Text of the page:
Movies for a Rainy Day

The Good, the Bad, and the So-Bad-They're-Good.

Archive for the category “Great Movies”

We Bought a Zoo

Rarely do I watch a movie that just feels custom made for me, but this is one of those movies. My wife and I watched this last night and we loved every minute of it. The cast is amazing (especially young Maggie Jones, who plays Damon’s daughter).

I never go too far into details of great movies because I think the less you know, the more you’ll really get out of watching it, but I will say that I have never seen a movie successfully use every single way to make the viewer cry. Damon was great as the widower father trying to understand his dark-minded son. I think the most interesting part about this whole film is the fact that it has so many layers that seamlessly blend instead of some movies that wind up tripping all over itself because it does too much.

This one is 2 hours, so get to it when you have some time. Do watch it, though, because I think you’ll walk away feeling really good.


Plays you should see (but as movies).

“Glengarry Glen Ross” is a fantastic drama about the back-stabbing, stomach churning ABC’s of the real estate game. The cast is too many to mention here, but what I will say is that this has to be Alec Baldwin’s best monologue in any film he has ever done. As with almost any play-turned-movie, the drive of the story comes from dialogue and not “action” per se. Each actor in this film has their shining moment alone as well as at least one two person exchange that you will remember. This film deserves to be seen, but remember, “Coffee is for closers.”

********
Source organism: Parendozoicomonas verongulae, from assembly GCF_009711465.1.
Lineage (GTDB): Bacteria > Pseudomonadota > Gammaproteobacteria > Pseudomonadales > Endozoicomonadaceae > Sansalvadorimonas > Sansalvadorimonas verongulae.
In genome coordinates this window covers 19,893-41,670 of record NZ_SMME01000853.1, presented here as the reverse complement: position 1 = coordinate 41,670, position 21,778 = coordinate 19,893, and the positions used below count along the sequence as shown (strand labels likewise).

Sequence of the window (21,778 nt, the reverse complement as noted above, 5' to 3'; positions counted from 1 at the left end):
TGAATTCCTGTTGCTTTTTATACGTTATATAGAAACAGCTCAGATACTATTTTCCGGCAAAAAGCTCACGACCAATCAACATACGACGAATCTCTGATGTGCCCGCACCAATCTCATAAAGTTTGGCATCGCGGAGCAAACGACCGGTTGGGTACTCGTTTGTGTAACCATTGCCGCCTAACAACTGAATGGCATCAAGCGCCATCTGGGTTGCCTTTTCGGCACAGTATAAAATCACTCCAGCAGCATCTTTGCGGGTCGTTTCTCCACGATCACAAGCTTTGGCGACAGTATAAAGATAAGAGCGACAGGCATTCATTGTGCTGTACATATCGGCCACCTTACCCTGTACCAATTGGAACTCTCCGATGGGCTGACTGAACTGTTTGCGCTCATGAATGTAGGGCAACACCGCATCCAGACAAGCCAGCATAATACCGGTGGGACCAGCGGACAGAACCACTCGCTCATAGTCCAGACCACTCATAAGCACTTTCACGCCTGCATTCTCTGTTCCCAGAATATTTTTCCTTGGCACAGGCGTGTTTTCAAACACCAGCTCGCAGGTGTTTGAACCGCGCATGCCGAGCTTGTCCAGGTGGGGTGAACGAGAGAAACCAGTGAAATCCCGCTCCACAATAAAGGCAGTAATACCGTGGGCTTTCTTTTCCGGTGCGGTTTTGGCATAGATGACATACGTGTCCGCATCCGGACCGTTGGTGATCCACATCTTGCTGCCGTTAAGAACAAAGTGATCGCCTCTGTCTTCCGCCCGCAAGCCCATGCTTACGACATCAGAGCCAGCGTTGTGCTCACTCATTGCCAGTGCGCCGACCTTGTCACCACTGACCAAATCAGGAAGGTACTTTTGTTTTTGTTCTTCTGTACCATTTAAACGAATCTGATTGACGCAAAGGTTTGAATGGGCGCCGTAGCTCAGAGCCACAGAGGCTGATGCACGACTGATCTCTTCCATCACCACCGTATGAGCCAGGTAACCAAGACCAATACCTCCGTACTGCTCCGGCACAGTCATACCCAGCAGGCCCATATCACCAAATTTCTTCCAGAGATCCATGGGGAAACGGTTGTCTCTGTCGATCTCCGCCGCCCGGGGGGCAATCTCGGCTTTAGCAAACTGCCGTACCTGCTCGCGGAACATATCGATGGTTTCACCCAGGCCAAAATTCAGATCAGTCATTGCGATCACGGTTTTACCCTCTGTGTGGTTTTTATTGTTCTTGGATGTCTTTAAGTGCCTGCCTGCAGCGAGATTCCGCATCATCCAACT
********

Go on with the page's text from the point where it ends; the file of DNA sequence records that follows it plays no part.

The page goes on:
“Carnage” is a film made from a French play and stars Jodie Foster, Kate Winslet, John C. Reilly and Christoph Waltz. The story surrounds the parents of two boys. One boy knocked the teeth out of the other and now the parents have to settle things. Civil and in control at first, thing begin to unravel in a very honest, yet funny way. This film highlights some very painful feelings among this group, but pokes fun at them instead of turning the film into a sob fest. Viva la France!

“Six Degrees of Separation” was a defining moment for Will Smith. He plays a young man who makes his way into the life of a wealthy older white (and yes, that does matter here) couple by telling them he is the son of famed actor Sidney Poitier and that he was mugged. Seeing the boy’s condition, and discovering that he is a friend of their daughter who is away at school, they take him in. A true study of our part in social norms and class status, this film asks many questions and gives almost no answers. I am not going to say this film will change your life or make you rethink the choices you make later on, but you will pay a bit more attention to things.

The Reader

My wife and I just watched “The Reader” starring Kate Winslet and to a lesser extent, Ralph Fiennes. This has to be one of the most beautiful, tragic, heart-wrenching films I have ever seen. It is a story about a 15 year old boy who has a summer affair with an older woman. This takes place in 1950’s Germany. It goes through the boy’s life as he goes to law school and up to his adult life in 1995. If you have not seen this movie, you need to.

I know I really haven’t said much about the detail of the film, but I think if you go into it knowing little, you will love it all the more. I will say that if you can’t handle a two hour movie that doesn’t have explosions or any real comedy moments, this is not for you. If you enjoy genuine emotional content with a realistic storyline, you will love this.

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